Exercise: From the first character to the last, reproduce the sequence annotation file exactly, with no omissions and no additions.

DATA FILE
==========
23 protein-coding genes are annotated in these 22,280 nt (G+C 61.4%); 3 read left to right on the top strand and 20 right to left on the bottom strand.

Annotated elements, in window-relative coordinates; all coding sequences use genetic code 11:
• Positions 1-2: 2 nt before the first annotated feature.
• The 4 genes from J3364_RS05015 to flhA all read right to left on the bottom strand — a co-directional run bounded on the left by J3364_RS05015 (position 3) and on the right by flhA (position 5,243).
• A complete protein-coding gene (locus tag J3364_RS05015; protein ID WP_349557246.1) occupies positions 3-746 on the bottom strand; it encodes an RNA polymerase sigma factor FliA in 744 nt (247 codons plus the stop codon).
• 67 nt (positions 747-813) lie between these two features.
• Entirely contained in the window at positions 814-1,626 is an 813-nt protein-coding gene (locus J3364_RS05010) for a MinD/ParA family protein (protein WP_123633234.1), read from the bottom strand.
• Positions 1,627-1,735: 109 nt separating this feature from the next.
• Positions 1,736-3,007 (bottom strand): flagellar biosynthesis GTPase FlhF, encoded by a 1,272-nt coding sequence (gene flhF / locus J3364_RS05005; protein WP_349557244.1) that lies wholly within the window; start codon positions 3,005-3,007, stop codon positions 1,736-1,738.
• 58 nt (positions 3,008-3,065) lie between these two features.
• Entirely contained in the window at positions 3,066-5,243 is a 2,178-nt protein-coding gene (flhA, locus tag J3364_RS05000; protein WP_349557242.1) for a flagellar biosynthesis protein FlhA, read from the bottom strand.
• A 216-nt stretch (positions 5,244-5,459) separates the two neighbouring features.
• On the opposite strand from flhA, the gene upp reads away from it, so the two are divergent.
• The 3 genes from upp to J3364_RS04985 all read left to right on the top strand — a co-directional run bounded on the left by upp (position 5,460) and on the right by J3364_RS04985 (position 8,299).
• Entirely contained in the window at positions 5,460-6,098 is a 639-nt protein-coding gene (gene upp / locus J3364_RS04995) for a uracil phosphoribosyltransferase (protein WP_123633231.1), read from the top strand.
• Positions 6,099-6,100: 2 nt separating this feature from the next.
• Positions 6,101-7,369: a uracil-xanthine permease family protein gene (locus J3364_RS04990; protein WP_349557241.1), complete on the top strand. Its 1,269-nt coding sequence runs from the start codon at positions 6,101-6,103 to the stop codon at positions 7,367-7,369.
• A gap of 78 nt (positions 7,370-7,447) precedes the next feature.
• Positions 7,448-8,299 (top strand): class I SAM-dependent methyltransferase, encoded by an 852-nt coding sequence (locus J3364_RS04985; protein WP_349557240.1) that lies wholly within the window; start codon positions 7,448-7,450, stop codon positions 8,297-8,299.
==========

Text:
23 protein-coding genes are annotated in these 22,280 nt (G+C 61.4%); 3 read left to right on the top strand and 20 right to left on the bottom strand.

Annotated elements, in window-relative coordinates; all coding sequences use genetic code 11:
• Positions 1-2: 2 nt before the first annotated feature.
• The 4 genes from J3364_RS05015 to flhA all read right to left on the bottom strand — a co-directional run bounded on the left by J3364_RS05015 (position 3) and on the right by flhA (position 5,243).
• A complete protein-coding gene (locus tag J3364_RS05015; protein ID WP_349557246.1) occupies positions 3-746 on the bottom strand; it encodes an RNA polymerase sigma factor FliA in 744 nt (247 codons plus the stop codon).
• 67 nt (positions 747-813) lie between these two features.
• Entirely contained in the window at positions 814-1,626 is an 813-nt protein-coding gene (locus J3364_RS05010) for a MinD/ParA family protein (protein WP_123633234.1), read from the bottom strand.
• Positions 1,627-1,735: 109 nt separating this feature from the next.
• Positions 1,736-3,007 (bottom strand): flagellar biosynthesis GTPase FlhF, encoded by a 1,272-nt coding sequence (gene flhF / locus J3364_RS05005; protein WP_349557244.1) that lies wholly within the window; start codon positions 3,005-3,007, stop codon positions 1,736-1,738.
• 58 nt (positions 3,008-3,065) lie between these two features.
• Entirely contained in the window at positions 3,066-5,243 is a 2,178-nt protein-coding gene (flhA, locus tag J3364_RS05000; protein WP_349557242.1) for a flagellar biosynthesis protein FlhA, read from the bottom strand.
• A 216-nt stretch (positions 5,244-5,459) separates the two neighbouring features.
• On the opposite strand from flhA, the gene upp reads away from it, so the two are divergent.
• The 3 genes from upp to J3364_RS04985 all read left to right on the top strand — a co-directional run bounded on the left by upp (position 5,460) and on the right by J3364_RS04985 (position 8,299).
• Entirely contained in the window at positions 5,460-6,098 is a 639-nt protein-coding gene (gene upp / locus J3364_RS04995) for a uracil phosphoribosyltransferase (protein WP_123633231.1), read from the top strand.
• Positions 6,099-6,100: 2 nt separating this feature from the next.
• Positions 6,101-7,369: a uracil-xanthine permease family protein gene (locus J3364_RS04990; protein WP_349557241.1), complete on the top strand. Its 1,269-nt coding sequence runs from the start codon at positions 6,101-6,103 to the stop codon at positions 7,367-7,369.
• A gap of 78 nt (positions 7,370-7,447) precedes the next feature.
• Positions 7,448-8,299 (top strand): class I SAM-dependent methyltransferase, encoded by an 852-nt coding sequence (locus J3364_RS04985; protein WP_349557240.1) that lies wholly within the window; start codon positions 7,448-7,450, stop codon positions 8,297-8,299.